- Understanding SOAP FAQs
- How do I invoke a method on a server when I'm using SOAP?
- Do M-POST calls have to occur before POST calls?
- When I'm using XML in SOAP, do I have to use namespaces?
- What happens when a method call has been requested?
- What are the values in a SOAP payload?
- What could cause the performance of a SOAP call to degrade or suffer?
- What kind of security does SOAP implement?
- When using SOAP, how do I implement a simple API for XML?
- How will SOAP impact .Net application development?
- How is ASP+ used when creating web services?
- How do I validate SOAP-based XML using a schema?
- When using SOAP, what is the most efficient way to access services from a client over the Internet?
When using SOAP, what is the most efficient way to access services from a client over the Internet?
If there is a new technology around that helps you expose services over the Internet, there needs to be a way to easily access those services from the client. And, in fact, there is. Visual Studio 7 introduces the attribute-based COM programming model Mary Kirtland originally wrote about in the November and December 1997 editions of Microsoft Systems Journal. You saw C# used in the ASP+ code from Listing C.1. But you can also use C#, which resembles a combination of IDL and Java, to access a Web Service from a client (which may itself be a server to an third client).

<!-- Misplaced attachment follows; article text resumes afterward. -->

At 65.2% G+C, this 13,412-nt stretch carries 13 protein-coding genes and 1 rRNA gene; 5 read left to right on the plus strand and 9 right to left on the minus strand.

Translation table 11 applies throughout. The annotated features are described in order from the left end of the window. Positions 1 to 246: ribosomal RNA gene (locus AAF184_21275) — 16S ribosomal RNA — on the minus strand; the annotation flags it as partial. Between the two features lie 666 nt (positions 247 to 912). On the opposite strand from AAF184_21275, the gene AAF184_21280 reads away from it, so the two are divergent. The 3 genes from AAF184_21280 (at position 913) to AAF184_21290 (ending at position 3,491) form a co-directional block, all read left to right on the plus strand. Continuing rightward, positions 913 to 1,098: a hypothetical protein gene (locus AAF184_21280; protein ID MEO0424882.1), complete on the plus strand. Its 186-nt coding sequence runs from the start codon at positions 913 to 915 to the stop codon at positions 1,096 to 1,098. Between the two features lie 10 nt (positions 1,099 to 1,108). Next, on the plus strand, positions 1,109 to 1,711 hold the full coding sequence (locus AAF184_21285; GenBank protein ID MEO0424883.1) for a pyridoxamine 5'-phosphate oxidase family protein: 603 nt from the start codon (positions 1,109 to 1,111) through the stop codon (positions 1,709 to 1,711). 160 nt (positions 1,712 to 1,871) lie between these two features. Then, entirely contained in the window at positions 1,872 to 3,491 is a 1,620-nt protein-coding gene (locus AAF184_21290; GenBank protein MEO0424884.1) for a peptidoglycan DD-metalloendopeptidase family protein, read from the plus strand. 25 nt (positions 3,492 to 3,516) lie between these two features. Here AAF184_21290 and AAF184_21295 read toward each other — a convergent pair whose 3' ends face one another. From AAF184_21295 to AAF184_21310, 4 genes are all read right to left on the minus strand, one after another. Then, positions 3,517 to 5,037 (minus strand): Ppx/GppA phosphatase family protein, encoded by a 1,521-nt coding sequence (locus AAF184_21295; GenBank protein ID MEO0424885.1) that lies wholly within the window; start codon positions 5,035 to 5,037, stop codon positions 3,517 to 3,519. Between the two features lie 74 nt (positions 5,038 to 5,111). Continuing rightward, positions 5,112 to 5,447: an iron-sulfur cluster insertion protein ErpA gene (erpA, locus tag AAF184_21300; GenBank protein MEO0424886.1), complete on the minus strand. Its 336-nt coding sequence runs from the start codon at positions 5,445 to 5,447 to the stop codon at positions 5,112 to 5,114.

The HelloWorld class example in the following Listing shows you the C# code you'd use to access the remote methods HelloWorld exposes.
Listing C# Code to Access the HelloWorld ASP+ Clas
If you're used to looking at either IDL or Java, the syntax should look familiar. But look at this particularly interesting line of code: (see below)